Fair enough. At any rate, their comprehensive site includes an AstroWorld timeline, and there the desperate effort to remain hip, or something, is clear:
1977 -- Modville area renamed International Plaza. Boogie Fog Disco added to Country Fair area.
1981 -- Dexter Frebish Electric Roller Ride is renamed Excalibur.
1985 -- Videocity Dance Club opened in Coney Island.
1988 -- Videocity Dance Club removed.
1993 -- International Plaza themed area renamed USA.
The Boogie Fog Disco closed at some point, according to the site, but no one is sure when. (Which helps explain why it closed, we guess.) Apparently the park's closing will end construction on the Macarena Ballroom, the Grunge Garage and the "Who Let the Dogs Out?" Dance Celebration Plaza.
3. Sin City
AstroWorld held itself out as a family-oriented park, but not everything that went on was rated G.
Troy Schulze, currently the associate artistic director of Houston's avant-garde Infernal Bridegroom Productions, worked in the park as a high school student in the late '80s.
"I had to wear those little red shorts with the red shirt with the little rainbows on the sleeve," he says, unable to repress the memory.
He worked for a time at the diving show, which featured buff, hotshot divers from Florida. "In between shows I used to catch them scoping out who they were going to invite back into their little shack," he says.
Schulze also patrolled the Horizon Show, a theater where patrons lay on their backs and watched IMAX-type films projected on the ceiling.
"They'd give me a flashlight, and my job was to walk around and make sure that no one was basically having sex during the show," he says. "Sometimes I'd flash it over and I'd catch some girl going down on some guy. [My bosses] would tell me that I was supposed to stop them and let them know that this is a family park and that we don't tolerate that kind of behavior. But most of the time I just sort of let them go for a little while before I went over."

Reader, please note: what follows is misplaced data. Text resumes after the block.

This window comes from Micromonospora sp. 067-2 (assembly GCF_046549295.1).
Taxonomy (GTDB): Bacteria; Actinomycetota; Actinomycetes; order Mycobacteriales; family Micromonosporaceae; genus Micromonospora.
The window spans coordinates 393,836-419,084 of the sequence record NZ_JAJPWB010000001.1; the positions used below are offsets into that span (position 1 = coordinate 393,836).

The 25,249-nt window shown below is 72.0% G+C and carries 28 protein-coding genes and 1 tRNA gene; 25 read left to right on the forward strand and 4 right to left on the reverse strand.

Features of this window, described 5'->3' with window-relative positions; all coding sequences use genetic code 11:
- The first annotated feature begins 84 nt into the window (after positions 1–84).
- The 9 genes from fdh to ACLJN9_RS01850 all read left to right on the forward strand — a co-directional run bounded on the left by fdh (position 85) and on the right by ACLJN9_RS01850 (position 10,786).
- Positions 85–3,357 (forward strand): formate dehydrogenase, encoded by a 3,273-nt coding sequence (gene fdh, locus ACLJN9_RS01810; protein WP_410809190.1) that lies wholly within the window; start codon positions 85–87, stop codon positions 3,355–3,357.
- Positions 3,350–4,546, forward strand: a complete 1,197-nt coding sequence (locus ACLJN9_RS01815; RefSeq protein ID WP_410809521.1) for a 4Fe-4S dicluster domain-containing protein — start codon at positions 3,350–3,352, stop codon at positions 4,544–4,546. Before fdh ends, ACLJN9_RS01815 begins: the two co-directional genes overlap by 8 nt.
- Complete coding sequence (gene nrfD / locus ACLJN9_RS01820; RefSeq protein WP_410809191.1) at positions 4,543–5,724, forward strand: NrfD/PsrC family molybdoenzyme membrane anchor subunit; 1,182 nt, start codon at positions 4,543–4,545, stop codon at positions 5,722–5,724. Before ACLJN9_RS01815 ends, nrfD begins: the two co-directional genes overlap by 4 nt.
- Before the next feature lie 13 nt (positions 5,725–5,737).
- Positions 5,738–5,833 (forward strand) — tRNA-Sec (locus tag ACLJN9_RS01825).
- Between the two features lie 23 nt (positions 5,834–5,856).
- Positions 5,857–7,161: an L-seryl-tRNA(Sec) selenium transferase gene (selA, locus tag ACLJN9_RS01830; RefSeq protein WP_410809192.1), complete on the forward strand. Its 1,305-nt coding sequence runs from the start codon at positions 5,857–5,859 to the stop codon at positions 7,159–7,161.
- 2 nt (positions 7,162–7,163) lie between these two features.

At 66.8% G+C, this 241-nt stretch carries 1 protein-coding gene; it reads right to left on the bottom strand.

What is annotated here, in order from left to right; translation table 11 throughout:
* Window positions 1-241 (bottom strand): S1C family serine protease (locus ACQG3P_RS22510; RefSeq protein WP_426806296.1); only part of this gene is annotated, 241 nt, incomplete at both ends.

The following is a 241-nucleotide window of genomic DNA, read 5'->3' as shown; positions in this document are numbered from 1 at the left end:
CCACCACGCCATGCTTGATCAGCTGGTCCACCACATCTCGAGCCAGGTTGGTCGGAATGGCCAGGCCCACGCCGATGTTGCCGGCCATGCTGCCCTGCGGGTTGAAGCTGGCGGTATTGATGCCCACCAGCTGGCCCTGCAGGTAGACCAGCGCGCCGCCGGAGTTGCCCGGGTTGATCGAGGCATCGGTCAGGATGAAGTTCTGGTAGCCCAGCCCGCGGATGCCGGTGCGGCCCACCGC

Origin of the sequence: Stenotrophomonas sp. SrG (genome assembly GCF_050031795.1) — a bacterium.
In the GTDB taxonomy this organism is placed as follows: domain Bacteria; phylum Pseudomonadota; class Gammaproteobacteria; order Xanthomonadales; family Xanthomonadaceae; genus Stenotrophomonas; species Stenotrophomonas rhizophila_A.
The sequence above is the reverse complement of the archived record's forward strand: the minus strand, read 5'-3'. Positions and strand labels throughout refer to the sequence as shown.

And countless young men no doubt thank you deeply, sir. The young ladies, maybe not so much.
4. Rock On (or Not)
Marty Racine spent far too many summer nights reviewing concerts at AstroWorld's Southern Star Amphitheater for the Houston Chronicle. Now editor of the Ruidoso (N.M.) News, he remembers those trying times, where the stage seemed to be directly beneath a screaming roller coaster:
"Southern Star was a theme park with a live soundtrack.
"It hadn't been touted that way. It opened as a serious venue for the nationally burgeoning 'shed circuit,' a sum- sum- summertime outdoor alternative for arena acts that could be downsized into a theater setting. A joint venture with Pace Concerts, it actually was ahead of its time -- sufficing until the Woodlands Pavilion got it right.
"The acts tended to be either pan-fried pop or long-toothed veterans. The environment proved more conducive to the former.
"Grizzlies such as Joe Jackson, Steve Winwood, the Dead and Jackson Browne had a tough time coming across. One hardly sympathized; these guys were courting younger demos as a career extender and knew the score. Of a capacity of 20,000, Joe Jackson's July 8, 1986 show sold 600 advance tickets.
"What crowd did show up chanted 'Joe! Joe!' at some points, to no good effect. 'I see you're more entertained by your own performance than ours,' Jackson sneered.
"The pop acts supplied absolutely the worst concerts this critic had ever witnessed -- so bad they were hilarious. Deee-lite. Wham! Mister Mister.
"The worst of the worst were the Nelsons -- Matthew and Gunnar, twin sons of the late, great Rick Nelson: navel-length locks, videogenic cheekbones, showbiz bloodlines. 'Musically well, let's just say that Nelson's songs are quite possibly the worst rock songs I have ever heard,' I wrote of their Aug. 19, 1991 performance.
"But wait, here's Deee-Lite: 'Saturday at Southern Star Amphitheater was the worst pop-music performance I can recall' was the summary of their May 6, 1991 appearance.
"Southern Star. You gotta love it. Now that it's gone."